Geroge Crumb Black Angels

BLACK ANGELS

(1970)

Thirteen Images from the Dark Land

George Crumb (b. 1929 Charleston, West Virginia

I DEPARTURE

1. Threnody 1: Night of the Electric Insects

2. Sounds of Bones and Flutes

3. Lost Bells

4. Devil-music

5. Danse Macabre

II ABSENCE

6. Pavana Lachrymae

7. Threnody II: Black Angels!

8. Sarabanda da la Muerte Oscura

9. Lost Bells

III RETURN

10. God-music

11. Ancient Voices

12. Ancient Voices (Echo)

13. Threnody III: Night of the Electric Insects

Liner Notes

Things were turned upside down. There were terrifying things in the air... they found their way into Black Angels. - George Crumb, 1990

Black Angels is probably the only quartet to have been inspired by the Vietnam War. The work draws from an arsenal of sounds including shouting, chanting, whistling, whispering, gogns, maracas, and crystal glasses. The score bears two inscriptions: in tempore belli (in time of war) and Finished on Friday the Thirteenth, March, 1970.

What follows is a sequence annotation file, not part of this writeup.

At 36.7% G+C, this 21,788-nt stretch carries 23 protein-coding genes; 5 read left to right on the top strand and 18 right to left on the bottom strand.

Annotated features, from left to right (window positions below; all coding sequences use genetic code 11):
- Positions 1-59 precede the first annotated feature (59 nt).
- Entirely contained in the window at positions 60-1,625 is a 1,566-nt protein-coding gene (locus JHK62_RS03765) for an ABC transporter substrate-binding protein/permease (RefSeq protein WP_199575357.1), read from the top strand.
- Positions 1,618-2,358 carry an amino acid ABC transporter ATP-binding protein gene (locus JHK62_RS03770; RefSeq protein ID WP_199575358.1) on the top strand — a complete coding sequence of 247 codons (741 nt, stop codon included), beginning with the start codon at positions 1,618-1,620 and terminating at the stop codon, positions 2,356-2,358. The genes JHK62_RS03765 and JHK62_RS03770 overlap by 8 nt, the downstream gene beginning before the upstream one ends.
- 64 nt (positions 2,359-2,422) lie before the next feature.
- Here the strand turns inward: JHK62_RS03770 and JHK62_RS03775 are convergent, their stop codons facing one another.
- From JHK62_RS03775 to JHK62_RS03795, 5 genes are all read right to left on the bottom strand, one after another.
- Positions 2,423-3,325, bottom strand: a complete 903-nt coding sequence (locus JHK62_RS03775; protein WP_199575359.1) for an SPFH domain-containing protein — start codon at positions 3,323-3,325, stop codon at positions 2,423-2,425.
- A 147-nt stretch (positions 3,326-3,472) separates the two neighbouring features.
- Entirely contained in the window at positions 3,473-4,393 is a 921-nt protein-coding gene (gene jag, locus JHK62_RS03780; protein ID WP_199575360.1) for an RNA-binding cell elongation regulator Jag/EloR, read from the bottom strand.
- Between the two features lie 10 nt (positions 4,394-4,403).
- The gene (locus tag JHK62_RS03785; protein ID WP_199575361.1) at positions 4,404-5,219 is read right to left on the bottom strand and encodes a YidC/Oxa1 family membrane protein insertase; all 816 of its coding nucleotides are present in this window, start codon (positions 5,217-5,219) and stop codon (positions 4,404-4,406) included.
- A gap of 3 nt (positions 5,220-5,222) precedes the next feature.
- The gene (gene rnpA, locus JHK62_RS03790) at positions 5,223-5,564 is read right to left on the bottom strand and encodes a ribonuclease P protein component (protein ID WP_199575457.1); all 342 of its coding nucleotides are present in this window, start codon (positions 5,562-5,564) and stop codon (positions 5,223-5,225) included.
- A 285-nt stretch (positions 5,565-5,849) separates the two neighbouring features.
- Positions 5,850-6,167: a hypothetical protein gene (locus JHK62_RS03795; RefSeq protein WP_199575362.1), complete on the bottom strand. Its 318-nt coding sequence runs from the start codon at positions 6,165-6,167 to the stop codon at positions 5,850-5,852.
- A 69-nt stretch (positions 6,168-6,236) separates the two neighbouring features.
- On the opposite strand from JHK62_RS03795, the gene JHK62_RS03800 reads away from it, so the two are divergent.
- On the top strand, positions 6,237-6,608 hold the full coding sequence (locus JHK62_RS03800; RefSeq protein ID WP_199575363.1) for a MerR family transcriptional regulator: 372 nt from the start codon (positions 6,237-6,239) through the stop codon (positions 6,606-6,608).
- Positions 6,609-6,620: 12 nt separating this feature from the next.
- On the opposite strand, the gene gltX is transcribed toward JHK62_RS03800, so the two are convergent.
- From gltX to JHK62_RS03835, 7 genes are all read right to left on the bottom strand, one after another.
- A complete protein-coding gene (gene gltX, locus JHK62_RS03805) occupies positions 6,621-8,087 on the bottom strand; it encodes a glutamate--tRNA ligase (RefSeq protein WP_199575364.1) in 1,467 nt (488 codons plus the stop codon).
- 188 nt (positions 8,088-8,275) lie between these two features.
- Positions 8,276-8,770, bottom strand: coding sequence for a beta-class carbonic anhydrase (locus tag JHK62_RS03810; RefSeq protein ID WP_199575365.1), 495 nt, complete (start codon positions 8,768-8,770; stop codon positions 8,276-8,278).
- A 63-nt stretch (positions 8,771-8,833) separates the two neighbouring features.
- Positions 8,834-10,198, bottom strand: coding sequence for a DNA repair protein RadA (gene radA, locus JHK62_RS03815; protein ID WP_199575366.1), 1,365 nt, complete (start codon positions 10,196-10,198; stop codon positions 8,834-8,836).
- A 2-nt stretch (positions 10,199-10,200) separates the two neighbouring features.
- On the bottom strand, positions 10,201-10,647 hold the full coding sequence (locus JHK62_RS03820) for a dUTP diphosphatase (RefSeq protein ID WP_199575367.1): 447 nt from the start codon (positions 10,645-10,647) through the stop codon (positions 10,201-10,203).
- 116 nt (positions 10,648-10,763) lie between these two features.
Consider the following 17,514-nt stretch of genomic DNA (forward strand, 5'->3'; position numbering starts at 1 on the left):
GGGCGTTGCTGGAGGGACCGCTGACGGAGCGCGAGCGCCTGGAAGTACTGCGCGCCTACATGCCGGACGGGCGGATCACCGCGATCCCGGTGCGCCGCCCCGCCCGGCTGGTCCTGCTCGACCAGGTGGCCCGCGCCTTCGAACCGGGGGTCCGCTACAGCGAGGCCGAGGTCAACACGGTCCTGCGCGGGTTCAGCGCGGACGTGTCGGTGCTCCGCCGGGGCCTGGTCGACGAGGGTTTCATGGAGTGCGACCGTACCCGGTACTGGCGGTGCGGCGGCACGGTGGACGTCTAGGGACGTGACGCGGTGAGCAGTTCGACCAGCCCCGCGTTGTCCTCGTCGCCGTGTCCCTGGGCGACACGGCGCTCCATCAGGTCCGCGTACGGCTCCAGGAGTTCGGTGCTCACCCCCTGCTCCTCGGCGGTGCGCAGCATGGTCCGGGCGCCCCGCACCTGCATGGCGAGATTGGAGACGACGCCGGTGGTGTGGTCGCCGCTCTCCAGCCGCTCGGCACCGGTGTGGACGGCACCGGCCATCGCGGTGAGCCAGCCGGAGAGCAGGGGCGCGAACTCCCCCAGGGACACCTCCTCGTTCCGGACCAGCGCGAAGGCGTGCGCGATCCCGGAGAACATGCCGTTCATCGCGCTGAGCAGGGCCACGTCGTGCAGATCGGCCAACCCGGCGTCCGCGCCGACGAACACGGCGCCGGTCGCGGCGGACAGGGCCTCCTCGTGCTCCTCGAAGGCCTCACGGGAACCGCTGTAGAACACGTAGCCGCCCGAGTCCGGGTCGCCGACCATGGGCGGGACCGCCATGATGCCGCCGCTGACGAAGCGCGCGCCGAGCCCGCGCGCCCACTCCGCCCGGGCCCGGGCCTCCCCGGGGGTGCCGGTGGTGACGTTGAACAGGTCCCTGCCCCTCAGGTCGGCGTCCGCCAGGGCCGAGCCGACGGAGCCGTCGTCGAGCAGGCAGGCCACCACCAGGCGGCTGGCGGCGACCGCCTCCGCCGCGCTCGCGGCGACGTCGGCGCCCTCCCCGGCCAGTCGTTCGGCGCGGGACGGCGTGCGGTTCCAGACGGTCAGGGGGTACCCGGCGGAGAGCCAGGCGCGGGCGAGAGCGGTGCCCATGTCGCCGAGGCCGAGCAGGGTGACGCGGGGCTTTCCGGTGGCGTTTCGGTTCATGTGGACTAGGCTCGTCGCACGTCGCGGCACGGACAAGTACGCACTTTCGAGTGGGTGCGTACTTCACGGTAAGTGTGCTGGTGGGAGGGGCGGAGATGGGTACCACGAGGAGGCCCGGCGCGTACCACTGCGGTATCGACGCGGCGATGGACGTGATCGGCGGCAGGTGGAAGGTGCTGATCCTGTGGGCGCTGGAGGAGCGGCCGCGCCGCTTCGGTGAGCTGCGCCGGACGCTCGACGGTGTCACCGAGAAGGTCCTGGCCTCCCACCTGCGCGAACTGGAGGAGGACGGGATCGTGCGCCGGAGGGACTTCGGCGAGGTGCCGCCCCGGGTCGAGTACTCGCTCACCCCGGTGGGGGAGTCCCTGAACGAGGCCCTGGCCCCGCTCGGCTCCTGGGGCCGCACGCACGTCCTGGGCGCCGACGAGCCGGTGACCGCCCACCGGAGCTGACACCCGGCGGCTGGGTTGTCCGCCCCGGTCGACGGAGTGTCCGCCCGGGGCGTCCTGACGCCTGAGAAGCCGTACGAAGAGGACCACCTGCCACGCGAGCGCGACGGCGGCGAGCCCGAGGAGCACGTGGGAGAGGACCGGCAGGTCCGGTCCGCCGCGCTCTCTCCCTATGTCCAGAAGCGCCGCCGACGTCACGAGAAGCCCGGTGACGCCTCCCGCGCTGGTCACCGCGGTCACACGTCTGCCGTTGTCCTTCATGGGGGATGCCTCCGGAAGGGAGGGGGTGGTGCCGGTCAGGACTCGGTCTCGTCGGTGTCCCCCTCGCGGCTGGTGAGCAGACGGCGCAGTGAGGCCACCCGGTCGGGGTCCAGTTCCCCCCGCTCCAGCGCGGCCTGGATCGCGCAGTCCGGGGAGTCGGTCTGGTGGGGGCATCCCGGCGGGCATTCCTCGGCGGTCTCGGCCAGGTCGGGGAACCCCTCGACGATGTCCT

"Black Angels was conceived as a kind of parable on our troubled contemporary world. The work portrays a voyage of the soul. The three stages of this voyage are Departure (fall from grace), Absence (spiritual annihilation) and Return (redemption).

The numerological symbolusm of Black Angels, while perhaps not immediately percptible to the ear, is nonetheless quite faithfully reflected in the musical structure. These 'magical' relationships are variously expressed; e.g., in terms of length, groupings of single tones, durations, patterns of repetition, etc..... There are several allusions to tonal music: a quotation from Schubert's 'Death of the Maiden' quartet; an original Sarabanda; the sustained B-major tonality of God-Music; and several refernces to the Latin sequence, Dies Irae (Day of Wrath). The work abounds in conventional musical symbolisms such as the Diabolus in Musica (the interval of the tritone) and the Trillo Di Diavolo (the Devil's trill, after Tartini)." - George Crumb